Behold, Your King Is Coming!
O Lord Jesus, our Savior and Sovereign, we pray that You would enter our hearts and lives with Your blessings. Forgive our sins by Your grace, open our minds to Your word, and fill our hearts with Your love. May we ever be found faithful to You, and may we one day live with You throughout eternity, even as You have promised. Amen.
The prophet Zechariah urges God’s Old Testament people to rejoice in the promised Savior, who would come as their King riding upon a donkey and bringing them peace and salvation. This prophecy was fulfilled by Jesus when He entered Jerusalem on Palm Sunday. It is still fulfilled every time Jesus enters a person’s heart, establishes His rule through faith, and brings that person the gift of eternal life!
The apostle Peter urges us to have the mind of Christ, who while suffering for us remained faithful to God. We are to likewise remain faithful, avoiding the sins of the flesh found in this world, while remaining true to our Savior and Sovereign before whom we one day will stand.
Text: John 12:12-19
The next day a great multitude that had come to the feast, when they heard that Jesus was coming to Jerusalem, took branches of palm trees and went out to meet Him and cried out: “Hosanna! ‘Blessed is He who comes in the name of the LORD?’ The King of Israel!” Then Jesus, when He had found a young donkey, sat on it; as it is written: “Fear not, daughter of Zion; behold, your King is coming, sitting on a donkey’s colt.” His disciples did not understand these things at first; but when Jesus was glorified, then they remembered that these things were written about Him and that they had done these things to Him. Therefore the people, who were with Him when He called Lazarus out of his tomb and raised him from the dead, bore witness. For this reason the people also met Him, because they heard that He had done this sign. The Pharisees therefore said among themselves, “You see that you are accomplishing nothing. Look, the world has gone after Him!”
In Christ Jesus, our precious Savior and powerful King, dear fellow redeemed:
“Examine yourselves as to whether you are in the faith. Test yourselves. Do you not know yourselves, that Jesus Christ is in you?—unless indeed you are disqualified?” (2 Corinthians 13:5) It was with those words that the apostle Paul challenged the readers of his second epistle to the Corinthians. They were to take a good look inside their souls. They were to test themselves to see whether or not they actually believed in Jesus Christ. This was not a meaningless exercise, for their eternal salvation was ultimately at stake. They were living in challenging spiritual times and needed to confirm that which they believed, so that they would be prepared to fulfill their callings with confidence and with faithfulness!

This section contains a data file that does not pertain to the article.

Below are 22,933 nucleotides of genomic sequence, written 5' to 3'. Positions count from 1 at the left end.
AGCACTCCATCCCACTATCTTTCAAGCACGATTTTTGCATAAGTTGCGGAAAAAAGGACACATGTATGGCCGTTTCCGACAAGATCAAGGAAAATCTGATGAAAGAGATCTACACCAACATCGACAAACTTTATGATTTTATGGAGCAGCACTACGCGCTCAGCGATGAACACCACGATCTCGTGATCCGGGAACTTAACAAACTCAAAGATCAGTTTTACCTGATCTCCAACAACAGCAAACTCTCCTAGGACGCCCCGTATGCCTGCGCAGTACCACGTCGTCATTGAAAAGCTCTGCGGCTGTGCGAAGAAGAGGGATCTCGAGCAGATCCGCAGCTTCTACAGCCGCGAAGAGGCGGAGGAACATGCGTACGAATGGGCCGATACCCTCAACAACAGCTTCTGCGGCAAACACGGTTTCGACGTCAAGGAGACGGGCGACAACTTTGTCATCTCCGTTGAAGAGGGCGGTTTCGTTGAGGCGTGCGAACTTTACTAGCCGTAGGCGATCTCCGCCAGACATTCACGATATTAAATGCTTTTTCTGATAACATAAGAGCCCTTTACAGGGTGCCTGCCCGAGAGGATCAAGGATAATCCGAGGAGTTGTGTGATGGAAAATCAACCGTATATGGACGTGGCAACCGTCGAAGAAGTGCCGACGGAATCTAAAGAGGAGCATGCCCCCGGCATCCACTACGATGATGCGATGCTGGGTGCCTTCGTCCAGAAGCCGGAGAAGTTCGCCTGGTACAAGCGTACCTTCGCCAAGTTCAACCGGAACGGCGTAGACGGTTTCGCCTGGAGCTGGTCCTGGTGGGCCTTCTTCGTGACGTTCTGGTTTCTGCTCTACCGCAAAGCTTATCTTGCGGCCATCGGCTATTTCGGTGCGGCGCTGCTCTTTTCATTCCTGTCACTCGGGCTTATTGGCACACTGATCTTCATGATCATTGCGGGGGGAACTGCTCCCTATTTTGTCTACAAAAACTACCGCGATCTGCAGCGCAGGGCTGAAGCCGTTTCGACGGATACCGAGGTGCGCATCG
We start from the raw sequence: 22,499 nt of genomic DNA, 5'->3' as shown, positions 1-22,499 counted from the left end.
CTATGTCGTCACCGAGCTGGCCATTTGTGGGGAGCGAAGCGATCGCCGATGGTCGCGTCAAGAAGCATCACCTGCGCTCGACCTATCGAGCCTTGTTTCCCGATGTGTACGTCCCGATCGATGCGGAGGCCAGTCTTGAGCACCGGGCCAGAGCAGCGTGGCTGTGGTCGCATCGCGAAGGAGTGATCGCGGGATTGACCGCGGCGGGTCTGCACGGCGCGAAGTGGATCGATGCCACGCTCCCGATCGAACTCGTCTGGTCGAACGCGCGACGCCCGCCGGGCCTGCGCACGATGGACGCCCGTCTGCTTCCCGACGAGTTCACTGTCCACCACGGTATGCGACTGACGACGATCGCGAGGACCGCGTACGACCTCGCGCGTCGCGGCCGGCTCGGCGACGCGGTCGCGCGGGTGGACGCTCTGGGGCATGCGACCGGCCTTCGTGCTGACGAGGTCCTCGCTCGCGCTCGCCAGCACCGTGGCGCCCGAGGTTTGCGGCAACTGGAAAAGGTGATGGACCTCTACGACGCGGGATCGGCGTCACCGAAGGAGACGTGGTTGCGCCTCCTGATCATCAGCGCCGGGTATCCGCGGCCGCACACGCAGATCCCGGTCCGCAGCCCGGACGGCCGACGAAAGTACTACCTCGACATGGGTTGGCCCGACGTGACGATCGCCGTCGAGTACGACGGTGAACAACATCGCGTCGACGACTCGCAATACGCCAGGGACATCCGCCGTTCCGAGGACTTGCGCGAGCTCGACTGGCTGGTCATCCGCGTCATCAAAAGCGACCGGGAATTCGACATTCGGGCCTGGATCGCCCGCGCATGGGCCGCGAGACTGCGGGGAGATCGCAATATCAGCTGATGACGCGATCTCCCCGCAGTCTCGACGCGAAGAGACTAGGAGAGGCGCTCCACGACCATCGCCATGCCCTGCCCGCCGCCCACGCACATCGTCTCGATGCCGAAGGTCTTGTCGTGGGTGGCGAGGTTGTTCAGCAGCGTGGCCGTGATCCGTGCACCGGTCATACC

Let us examine ourselves today—you and me, for we too live in challenging times! We too need to know what we believe and why we believe it, so that we are able to fulfill our callings with confidence and with faithfulness. Let us examine ourselves by going back in time to Jerusalem of old—to that day when Jesus entered Jerusalem just five days before Passover…five days before Good Friday. You are in the crowded streets outside the temple. Hordes of religious pilgrims are headed towards the temple courtyard, while harried locals are just trying to pass through the streets to their homes and businesses. All of a sudden you hear someone cry out:BEHOLD, YOUR KING IS COMING and the crowd begins to move towards the Golden Gate, which provides the entrance to the city on its eastern wall. Your test is to answer this question:How are you greeting Him—this King who is coming? Are you greeting Him with sincere faith, with mild curiosity, with outright opposition, or with general indifference? For it was in one of those ways that the various groups of people depicted in our text greeted Jesus that day. With which group would you identify yourself?
The first group of people were true believers in Jesus. We are told that “when they heard that Jesus was coming to Jerusalem,” they prepared themselves by cutting off palm branches and then “went out to meet Him!” They did not wait for Him to enter the city, but wanted to be in His presence and to hear His words, so they went out of the gate to meet Him and accompany Him in. They recognized that Jesus was Someone special—not just an ordinary rabbi, but the very “King of Israel!” They knew and rejoiced in the many Old Testament prophecies of the Savior, even though at this time they were unaware of all of their intended meanings. They knew, however, that the LORD God had promised David that One of his descendants would rule on his throne forever (cf. 2 Samuel 7:13). They believed Jesus was that descendant and that just as Isaiah had once prophesied, He would sit “upon the throne of David and over His kingdom, to order it and establish it with judgment and justice from that time forward, even forever” (Isaiah 9:7). That day they did not recall the prophecy of Zechariah that we heard in our Old Testament reading, that their King would come “sitting on a donkey’s back,” but later they would recall those words and realize that what had happened on Palm Sunday was also foretold hundred of years before it happened!
Test yourself and see—are you among this group of true believers? Are you greeting Jesus today with sincere faith? Do you find a strong desire within your heart to come to meet Jesus in His house of worship? Do you say with the Psalmist, David: “I was glad when they said to me, ‘Let us go into the house of the LORD’ (Psalm 122:1) or when such opportunities arise do you find yourself saying, “I would rather not go”? Do you recognize in Jesus Someone more than simply a teacher of morals, a great religious figure, but rather see Him as your Savior and Lord? Do you confess that He is so vital and important because you believe with Peter that “there is no other name under heaven given among men by which we must be saved” (Acts 4:12b), or have you given in to the doubts which have driven so many Christians in our day to compromise that truth and suggest that Jesus is just one of many ways back to God? Yes, test yourself and see…how are you greeting Jesus? Are you greeting Him with sincere faith, or…